If you spend a lot of money on music, you should spend that money on CDs, and not downloads from Appleis iTunes Music Store or other competing services, according to a Newsday editorial published Monday in the Los Angeles Times.
In a very fair and balanced look at the issues facing consumers wanting to manage their music digitally, Lou Dolinar told his readers that those with a significant investment in their music will find more portability, better fidelity, and more compatibility by simply buying CDs, and ripping them to their Mac or PC.
In his piece, Mr. Dolinar named Appleis iTunes Music Store and iPod as their respective best-in-class offerings. Calling Appleis approach to market a turnkey choice for consumers, Mr. Dolinar nevertheless (accurately) said that buying music from the iTunes Music Store locks you into playing your music through iTunes on a computer, and on an iPod for a portable music player.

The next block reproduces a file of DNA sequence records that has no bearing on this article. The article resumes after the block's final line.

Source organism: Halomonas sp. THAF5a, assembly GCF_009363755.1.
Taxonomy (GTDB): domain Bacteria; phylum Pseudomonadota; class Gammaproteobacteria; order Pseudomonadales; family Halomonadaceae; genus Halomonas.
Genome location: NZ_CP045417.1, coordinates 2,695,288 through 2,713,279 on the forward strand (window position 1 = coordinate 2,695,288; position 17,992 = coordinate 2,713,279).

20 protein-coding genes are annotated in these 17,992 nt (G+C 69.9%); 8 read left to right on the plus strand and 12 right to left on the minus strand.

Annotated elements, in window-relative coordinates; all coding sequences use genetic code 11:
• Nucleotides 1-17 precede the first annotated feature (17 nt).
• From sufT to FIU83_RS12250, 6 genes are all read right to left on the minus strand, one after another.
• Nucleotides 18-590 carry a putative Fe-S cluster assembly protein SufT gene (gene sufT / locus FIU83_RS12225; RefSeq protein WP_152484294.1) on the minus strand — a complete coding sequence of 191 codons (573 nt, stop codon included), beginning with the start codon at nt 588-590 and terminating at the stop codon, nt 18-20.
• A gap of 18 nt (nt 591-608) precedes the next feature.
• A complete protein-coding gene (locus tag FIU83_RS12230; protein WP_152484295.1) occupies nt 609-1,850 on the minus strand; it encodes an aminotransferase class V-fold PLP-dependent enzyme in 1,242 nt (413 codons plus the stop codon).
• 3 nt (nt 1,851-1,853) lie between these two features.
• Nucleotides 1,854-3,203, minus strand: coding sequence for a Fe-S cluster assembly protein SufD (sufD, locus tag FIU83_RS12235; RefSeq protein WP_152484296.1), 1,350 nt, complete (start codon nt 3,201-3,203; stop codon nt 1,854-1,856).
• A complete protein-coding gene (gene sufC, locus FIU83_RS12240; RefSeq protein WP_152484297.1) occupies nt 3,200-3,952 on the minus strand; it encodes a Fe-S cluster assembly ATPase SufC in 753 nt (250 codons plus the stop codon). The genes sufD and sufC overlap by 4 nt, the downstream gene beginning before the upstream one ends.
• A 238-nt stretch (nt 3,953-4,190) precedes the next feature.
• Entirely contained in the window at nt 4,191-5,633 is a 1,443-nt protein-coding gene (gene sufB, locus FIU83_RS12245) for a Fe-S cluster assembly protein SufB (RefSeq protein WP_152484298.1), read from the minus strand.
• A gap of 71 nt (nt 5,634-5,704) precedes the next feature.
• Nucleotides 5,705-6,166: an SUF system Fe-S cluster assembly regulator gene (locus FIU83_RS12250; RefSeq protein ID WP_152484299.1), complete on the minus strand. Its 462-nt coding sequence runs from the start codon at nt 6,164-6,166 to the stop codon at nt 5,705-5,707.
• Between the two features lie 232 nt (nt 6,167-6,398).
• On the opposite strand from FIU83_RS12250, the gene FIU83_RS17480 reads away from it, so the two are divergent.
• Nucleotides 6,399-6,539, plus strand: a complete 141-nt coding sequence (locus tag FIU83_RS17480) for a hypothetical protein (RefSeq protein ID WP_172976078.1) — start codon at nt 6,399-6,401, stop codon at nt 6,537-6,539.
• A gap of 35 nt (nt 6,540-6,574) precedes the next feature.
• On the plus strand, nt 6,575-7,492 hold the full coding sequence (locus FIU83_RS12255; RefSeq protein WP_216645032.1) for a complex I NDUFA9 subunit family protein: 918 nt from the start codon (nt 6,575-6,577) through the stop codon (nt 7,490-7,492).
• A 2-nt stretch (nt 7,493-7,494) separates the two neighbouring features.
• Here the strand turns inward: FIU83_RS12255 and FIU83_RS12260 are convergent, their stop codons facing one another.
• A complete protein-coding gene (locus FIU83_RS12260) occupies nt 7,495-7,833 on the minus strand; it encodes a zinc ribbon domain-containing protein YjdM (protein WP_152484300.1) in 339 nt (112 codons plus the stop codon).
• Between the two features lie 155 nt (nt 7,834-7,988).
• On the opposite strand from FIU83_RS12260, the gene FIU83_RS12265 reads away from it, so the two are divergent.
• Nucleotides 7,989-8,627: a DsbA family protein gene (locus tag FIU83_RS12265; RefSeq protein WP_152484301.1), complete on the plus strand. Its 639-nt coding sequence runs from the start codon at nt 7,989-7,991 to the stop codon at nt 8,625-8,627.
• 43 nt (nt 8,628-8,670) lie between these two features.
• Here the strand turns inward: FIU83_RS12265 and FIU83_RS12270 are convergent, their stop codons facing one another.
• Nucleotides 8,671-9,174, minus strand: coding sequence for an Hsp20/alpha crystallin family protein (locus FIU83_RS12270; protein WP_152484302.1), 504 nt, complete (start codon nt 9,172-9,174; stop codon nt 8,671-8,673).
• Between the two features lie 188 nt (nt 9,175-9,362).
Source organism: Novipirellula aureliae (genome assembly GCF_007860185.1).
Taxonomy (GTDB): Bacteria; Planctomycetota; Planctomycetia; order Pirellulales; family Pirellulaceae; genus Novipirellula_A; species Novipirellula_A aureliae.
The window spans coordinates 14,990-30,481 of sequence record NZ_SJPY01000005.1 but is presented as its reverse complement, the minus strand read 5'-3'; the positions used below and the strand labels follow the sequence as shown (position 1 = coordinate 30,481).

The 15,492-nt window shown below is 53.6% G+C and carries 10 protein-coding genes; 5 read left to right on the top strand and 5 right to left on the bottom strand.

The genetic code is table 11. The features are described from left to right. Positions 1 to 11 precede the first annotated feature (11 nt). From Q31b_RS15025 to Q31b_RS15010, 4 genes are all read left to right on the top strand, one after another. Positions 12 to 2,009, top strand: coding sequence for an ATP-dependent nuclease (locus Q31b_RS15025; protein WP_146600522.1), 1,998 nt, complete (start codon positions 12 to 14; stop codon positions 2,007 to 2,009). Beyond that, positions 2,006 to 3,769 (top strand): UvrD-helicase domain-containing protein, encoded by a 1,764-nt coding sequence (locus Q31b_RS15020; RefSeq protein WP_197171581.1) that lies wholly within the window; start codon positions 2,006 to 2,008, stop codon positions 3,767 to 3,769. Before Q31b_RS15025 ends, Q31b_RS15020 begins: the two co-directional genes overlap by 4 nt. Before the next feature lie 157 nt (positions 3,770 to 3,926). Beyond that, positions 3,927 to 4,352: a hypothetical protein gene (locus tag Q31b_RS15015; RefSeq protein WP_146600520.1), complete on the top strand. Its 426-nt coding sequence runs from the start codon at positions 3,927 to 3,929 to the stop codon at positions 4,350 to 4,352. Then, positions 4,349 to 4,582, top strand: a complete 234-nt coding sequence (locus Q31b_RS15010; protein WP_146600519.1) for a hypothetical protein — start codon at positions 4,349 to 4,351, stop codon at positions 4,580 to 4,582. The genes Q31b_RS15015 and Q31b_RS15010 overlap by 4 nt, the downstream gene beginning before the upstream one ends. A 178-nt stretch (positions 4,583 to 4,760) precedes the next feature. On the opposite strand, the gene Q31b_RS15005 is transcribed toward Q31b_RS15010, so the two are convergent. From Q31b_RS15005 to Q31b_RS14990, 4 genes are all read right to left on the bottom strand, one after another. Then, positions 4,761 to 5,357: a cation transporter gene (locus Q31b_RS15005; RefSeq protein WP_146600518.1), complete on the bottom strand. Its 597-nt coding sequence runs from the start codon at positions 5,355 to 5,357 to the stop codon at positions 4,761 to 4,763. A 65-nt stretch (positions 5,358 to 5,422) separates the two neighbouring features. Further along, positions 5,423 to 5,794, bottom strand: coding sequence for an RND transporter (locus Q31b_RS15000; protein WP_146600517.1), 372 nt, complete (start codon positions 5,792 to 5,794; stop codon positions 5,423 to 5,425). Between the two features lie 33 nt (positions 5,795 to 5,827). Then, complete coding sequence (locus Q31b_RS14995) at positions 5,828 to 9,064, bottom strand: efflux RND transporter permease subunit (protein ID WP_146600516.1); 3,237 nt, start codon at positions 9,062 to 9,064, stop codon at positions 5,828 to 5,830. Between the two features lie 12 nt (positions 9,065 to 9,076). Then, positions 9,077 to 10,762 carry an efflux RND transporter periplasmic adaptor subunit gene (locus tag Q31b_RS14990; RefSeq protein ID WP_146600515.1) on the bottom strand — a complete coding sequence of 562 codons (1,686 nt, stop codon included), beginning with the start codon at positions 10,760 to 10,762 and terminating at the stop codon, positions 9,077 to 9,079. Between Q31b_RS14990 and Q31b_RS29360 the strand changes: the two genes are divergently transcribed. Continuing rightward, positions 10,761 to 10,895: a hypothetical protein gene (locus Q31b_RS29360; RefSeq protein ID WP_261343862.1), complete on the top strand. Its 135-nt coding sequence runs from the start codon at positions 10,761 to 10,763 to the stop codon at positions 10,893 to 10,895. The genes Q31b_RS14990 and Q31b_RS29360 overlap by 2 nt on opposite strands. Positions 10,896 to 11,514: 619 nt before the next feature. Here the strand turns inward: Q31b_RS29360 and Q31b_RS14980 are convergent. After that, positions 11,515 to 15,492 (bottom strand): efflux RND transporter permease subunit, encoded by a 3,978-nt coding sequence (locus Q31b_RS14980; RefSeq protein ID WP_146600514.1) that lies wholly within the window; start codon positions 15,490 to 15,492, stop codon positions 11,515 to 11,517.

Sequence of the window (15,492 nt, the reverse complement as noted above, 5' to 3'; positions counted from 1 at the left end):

He had far worse to say about the Windows world: "On the Windows side of things, the usual cliches pertain, thanks to Microsoftis own digital rights management in its WMA format. Windows offers a lot more choices than Mac - most of them badly implemented."
The real problem from his perspective, however, is that music downloads are lower quality than CDs, and that a catastrophic hard drive failure could result in losing all your music that you bought online.
His bottom line recommendation was that those who spend less than US$50 per year on music will most likely find buying online to be just fine.
"If youire an album-oriented adult and buy a lot of music," he wrote, "it is better to stay away from online music purchases altogether, and stick with good old-fashioned CDs. These can be ripped into file formats that are common across all music playback software and hardware, and if new formats are invented as old ones become obsolete, well, you can always re-rip the CDs."
You can find his full recommendation at the LA Times. Note that the LA Times requires a subscription.